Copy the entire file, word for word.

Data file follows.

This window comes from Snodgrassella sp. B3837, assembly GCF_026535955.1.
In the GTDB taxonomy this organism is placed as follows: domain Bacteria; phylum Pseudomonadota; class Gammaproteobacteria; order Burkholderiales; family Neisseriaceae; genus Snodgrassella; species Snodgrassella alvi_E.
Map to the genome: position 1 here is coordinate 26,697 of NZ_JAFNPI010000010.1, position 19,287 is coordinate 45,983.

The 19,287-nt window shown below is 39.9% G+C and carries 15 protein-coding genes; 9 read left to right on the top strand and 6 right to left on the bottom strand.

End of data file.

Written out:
This window comes from Snodgrassella sp. B3837, assembly GCF_026535955.1.
In the GTDB taxonomy this organism is placed as follows: domain Bacteria; phylum Pseudomonadota; class Gammaproteobacteria; order Burkholderiales; family Neisseriaceae; genus Snodgrassella; species Snodgrassella alvi_E.
Map to the genome: position 1 here is coordinate 26,697 of NZ_JAFNPI010000010.1, position 19,287 is coordinate 45,983.

The 19,287-nt window shown below is 39.9% G+C and carries 15 protein-coding genes; 9 read left to right on the top strand and 6 right to left on the bottom strand.